with bliss inflicted, minds sensation-drowned.
But even we to sated dreams relent;
thus, white flag raised, we yield to deeper night.
With dawn's approach, She makes Her slow descent
until next She in mortals' blood ignite
the roiling taste for skin; with fresh desire
we'll charge once more and welcome friendly fire.
--English sonnet, October 2010
And here are two versions of the same-ish poem, written at very different times.
What the Moon Saw
Last night the moon seemed to say something
As across the water we watched the city burn
Distant flames licked our sea-chilled heels
And our breath was as salty as the wind
Blood rushed louder than the surf
Sweeping us in its rolling embrace
Calling us to depths starry as the sky
Neither and both sinking and floating
Earthbound bodies learned gravity's dance
In the gauzy fingers of celestial light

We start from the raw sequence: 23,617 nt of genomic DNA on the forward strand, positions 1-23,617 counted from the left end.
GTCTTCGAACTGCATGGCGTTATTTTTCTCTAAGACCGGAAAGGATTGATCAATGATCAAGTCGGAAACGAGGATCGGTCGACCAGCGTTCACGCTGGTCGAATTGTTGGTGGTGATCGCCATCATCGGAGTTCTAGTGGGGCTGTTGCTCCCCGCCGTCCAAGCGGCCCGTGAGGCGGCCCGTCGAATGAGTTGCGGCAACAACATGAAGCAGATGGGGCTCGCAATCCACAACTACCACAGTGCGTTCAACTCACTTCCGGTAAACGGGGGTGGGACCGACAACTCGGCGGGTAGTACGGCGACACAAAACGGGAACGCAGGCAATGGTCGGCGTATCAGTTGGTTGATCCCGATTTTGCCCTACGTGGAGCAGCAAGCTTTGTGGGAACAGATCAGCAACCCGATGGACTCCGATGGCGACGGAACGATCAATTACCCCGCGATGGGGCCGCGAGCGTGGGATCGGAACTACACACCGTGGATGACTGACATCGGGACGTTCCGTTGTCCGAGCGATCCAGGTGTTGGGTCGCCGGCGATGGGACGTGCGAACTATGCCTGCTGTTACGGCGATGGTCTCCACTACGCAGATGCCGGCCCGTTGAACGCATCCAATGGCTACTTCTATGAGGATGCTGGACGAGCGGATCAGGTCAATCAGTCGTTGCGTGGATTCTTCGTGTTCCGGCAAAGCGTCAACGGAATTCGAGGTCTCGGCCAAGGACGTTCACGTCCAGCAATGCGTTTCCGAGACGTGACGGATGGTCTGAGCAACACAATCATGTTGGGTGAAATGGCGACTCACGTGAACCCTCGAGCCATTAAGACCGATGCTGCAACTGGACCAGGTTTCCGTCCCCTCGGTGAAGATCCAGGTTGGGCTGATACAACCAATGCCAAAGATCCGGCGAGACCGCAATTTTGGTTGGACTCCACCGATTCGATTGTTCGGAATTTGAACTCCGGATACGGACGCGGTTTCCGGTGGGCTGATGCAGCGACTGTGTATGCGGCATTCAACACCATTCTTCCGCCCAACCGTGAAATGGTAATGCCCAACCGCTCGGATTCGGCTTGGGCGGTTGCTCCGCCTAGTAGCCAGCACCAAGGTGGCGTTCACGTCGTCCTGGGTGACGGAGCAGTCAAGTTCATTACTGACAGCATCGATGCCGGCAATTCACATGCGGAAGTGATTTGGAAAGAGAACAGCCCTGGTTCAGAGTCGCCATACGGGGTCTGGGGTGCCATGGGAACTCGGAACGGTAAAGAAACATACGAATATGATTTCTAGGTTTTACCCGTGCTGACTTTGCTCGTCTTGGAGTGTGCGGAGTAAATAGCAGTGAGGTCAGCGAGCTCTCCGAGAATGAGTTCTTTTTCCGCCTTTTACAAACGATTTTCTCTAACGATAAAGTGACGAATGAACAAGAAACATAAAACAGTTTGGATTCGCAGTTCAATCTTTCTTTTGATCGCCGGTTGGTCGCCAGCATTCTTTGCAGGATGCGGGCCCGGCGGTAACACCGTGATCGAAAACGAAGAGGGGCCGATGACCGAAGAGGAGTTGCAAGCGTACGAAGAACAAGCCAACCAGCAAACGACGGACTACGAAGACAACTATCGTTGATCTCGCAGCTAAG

Feeling only sand and skin
And a pulse shared by two
What the moon said we both failed to hear
--free verse, September 2009
What the Moon Saw (Revisited)
Last night, the moon seemed to say something
as across the water we watched the city burn.
Nicotine exhalations replaced the meaningful words
I'd promised myself to say.
Across the water the city burned,
its flames silenced by my roaring thoughts.
I'd promised you once
that being alone doesn't mean being lonely.
But the silent flames and my roaring thoughts
drown in the star-strewn waves,
hissing of loneliness without being alone.
Like the moon is pulled to the earth--
isolated in the star-strewn skies--
a victim of uncontrollable gravity,
my body, waning, is pulled to yours
with no hope of ever reaching.
So I, the willing victim to gravity,
replace meaningful words with nicotine sighs,
giving up hope of ever finding courage:
Last night, neither the moon nor I could say,
"Hold me closer."
--pantoum, November 2010
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Current Music: Ludwig van - Sonate 15
Lulu Fisher
07 April 2011 @ 11:11 am